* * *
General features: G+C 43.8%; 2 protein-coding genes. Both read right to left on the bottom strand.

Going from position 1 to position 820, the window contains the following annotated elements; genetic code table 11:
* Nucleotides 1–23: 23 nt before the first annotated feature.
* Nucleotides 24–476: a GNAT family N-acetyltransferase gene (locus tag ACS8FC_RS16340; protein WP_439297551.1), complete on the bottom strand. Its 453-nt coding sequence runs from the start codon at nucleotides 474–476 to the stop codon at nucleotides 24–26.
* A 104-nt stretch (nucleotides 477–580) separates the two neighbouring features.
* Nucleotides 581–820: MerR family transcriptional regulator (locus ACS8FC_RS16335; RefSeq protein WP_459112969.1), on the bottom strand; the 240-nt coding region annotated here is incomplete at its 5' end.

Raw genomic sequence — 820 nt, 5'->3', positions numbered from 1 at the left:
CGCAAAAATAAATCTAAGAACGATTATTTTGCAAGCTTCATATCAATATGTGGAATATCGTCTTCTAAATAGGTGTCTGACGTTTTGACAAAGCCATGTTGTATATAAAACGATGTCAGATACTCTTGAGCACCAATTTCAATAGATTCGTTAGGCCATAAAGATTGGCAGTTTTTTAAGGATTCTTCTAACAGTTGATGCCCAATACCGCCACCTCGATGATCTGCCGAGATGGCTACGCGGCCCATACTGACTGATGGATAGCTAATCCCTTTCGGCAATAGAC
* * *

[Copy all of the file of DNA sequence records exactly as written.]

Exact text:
General features: G+C 43.8%; 2 protein-coding genes. Both read right to left on the bottom strand.

Going from position 1 to position 820, the window contains the following annotated elements; genetic code table 11:
* Nucleotides 1–23: 23 nt before the first annotated feature.
* Nucleotides 24–476: a GNAT family N-acetyltransferase gene (locus tag ACS8FC_RS16340; protein WP_439297551.1), complete on the bottom strand. Its 453-nt coding sequence runs from the start codon at nucleotides 474–476 to the stop codon at nucleotides 24–26.
* A 104-nt stretch (nucleotides 477–580) separates the two neighbouring features.
* Nucleotides 581–820: MerR family transcriptional regulator (locus ACS8FC_RS16335; RefSeq protein WP_459112969.1), on the bottom strand; the 240-nt coding region annotated here is incomplete at its 5' end.

Raw genomic sequence — 820 nt, 5'->3', positions numbered from 1 at the left:
CGCAAAAATAAATCTAAGAACGATTATTTTGCAAGCTTCATATCAATATGTGGAATATCGTCTTCTAAATAGGTGTCTGACGTTTTGACAAAGCCATGTTGTATATAAAACGATGTCAGATACTCTTGAGCACCAATTTCAATAGATTCGTTAGGCCATAAAGATTGGCAGTTTTTTAAGGATTCTTCTAACAGTTGATGCCCAATACCGCCACCTCGATGATCTGCCGAGATGGCTACGCGGCCCATACTGACTGATGGATAGCTAATCCCTTTCGGCAATAGAC